The term “democracy” does not exist in most local African languages—but the word “justice” does.
PRC Involvement and the Debt Trap.
Over the past 20 years, the People’s Republic of China has made inroads in Africa. China has tackled Africa’s large infrastructure deficit, providing expertise, funds and workers to construct ports, roads, railroads, dams and sports stadiums. The number of Chinese living and working in Africa has grown exponentially. Their willingness to live poor and work hard is unsurpassed. Western countries have found they cannot compete with the Chinese. The Chinese do not express concerns over the environment, democracy or human rights as Western nations often do. The high amount of China’s loans to African countries has raised fears that it is causing a debt trap for Africa. The national debt levels of a number of African countries are, indeed, rising, and it is expected they will be obliged to default on their debts. Economic dependence on the export of one or two commodities is not a solution to Africa’s financial problems. More money leaves Africa illicitly than goes into it through legitimate channels. Until this kind of corrupt financial hemorrhaging is cured, can there be any hope for a better future for Africa?
Money and Minerals.
The continent has natural resources the world needs. It is regrettable that a number of African countries are exploiting a wealth of natural resources, but their people remain poor. There are too many countries in Africa where the country is rich and people are poor. This is a contradiction that only Africans can resolve. One example of this contradiction is the strife-ridden Democratic Republic of the Congo. This country is larger than Western Europe. The DRC is gorged with natural resources. Yet its people are among the poorest in the world, while its deeply corrupted elites are fabulously rich. It also has a dense forest cover that plays a critical role (after the Amazon Basin) in absorbing carbon dioxide from the atmosphere. No doubt the DRC possesses resources the world needs, but if the international community does not act, these resources will be squandered. These resources include rare minerals like cobalt and coltan, necessary for the manufacture of electric cars and mobile phones. These minerals are largely mined in a chaotic fashion by criminal gangs. Since the survival of the planet may be at stake, it is past time for the international community to take seriously what is happening in the DRC. Firm arrangements for efficiently and honestly managing the mining of these minerals and the DRC’s tropical forest must be concluded between the DRC and the international community. Increasingly, illegal activities that did not exist before are now major preoccupations. The trafficking of humans, arms, drugs, gold, diamonds, animals, timber, money laundering and counterfeit medicines is now commonplace. International organized crime is well implanted in Africa, and criminal cartels control lucrative businesses. The world is changing quickly. Africa must run fast to stay in the same place. Climate change makes it even more difficult to advance. Where does the hope for the future of Africa lie? It seems few Americans care about Africa. I care, but I am helpless to change the course of history. I can see that if the negative trends of this large and diverse continent of more than 2,000 ethnic groups are not reversed, there is much cause for worry.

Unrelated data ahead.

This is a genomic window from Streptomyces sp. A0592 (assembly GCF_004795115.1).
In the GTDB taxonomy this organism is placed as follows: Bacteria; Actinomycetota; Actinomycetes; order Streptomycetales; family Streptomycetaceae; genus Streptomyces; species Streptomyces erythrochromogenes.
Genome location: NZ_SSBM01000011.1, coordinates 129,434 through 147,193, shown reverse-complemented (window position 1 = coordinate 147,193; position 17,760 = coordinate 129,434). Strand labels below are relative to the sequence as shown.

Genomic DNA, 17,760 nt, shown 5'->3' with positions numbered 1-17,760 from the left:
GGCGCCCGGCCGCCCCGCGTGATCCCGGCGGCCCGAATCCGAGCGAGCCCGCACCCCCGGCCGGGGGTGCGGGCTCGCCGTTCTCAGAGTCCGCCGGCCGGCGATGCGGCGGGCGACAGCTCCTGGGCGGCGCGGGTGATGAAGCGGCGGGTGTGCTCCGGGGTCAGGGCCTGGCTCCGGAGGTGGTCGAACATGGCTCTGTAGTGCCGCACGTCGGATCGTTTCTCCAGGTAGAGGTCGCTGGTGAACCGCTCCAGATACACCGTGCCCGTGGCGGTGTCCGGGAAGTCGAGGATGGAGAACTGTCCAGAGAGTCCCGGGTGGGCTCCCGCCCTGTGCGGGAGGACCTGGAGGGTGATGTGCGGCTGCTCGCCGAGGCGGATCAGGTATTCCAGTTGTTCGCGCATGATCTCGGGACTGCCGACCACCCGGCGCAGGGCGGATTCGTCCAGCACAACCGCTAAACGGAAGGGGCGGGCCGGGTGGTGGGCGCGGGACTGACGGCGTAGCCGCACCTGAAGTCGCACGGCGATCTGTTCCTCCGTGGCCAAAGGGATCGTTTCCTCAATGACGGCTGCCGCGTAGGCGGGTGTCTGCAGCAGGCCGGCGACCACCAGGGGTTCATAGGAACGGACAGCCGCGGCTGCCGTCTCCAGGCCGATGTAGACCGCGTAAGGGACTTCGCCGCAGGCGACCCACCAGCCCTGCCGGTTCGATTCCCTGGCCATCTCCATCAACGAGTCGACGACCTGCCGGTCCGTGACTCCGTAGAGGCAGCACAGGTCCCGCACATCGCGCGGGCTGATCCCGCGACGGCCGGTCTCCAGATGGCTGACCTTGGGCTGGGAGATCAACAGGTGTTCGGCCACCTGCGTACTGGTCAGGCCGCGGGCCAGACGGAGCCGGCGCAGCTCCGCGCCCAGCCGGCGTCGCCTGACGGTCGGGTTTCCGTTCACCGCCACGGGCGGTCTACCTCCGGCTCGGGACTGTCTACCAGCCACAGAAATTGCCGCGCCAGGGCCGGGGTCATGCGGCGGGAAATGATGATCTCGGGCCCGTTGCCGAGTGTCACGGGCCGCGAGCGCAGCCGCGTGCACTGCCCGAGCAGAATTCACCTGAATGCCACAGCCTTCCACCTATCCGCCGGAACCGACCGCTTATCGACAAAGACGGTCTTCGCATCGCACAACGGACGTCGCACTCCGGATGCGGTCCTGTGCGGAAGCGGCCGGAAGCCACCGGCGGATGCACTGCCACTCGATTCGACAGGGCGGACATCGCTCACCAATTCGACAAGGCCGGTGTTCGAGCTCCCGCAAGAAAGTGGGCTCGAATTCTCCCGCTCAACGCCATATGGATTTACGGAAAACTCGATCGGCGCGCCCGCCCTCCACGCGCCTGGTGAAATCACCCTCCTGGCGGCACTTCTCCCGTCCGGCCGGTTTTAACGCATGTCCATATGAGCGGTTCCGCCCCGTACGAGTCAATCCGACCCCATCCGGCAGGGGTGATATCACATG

Mark G. Wentling retired from the Senior Foreign Service in 1996, after serving as USAID’s principal officer in six African countries. He has worked in Africa for the Peace Corps, nongovernmental organizations and as a contract employee for USAID. He has published eight books, including the three-volume Africa Memoir: 50 Years, 54 Countries, One American Life released in 2020 and is a frequent contributor on Africa to the Foreign Service Journal.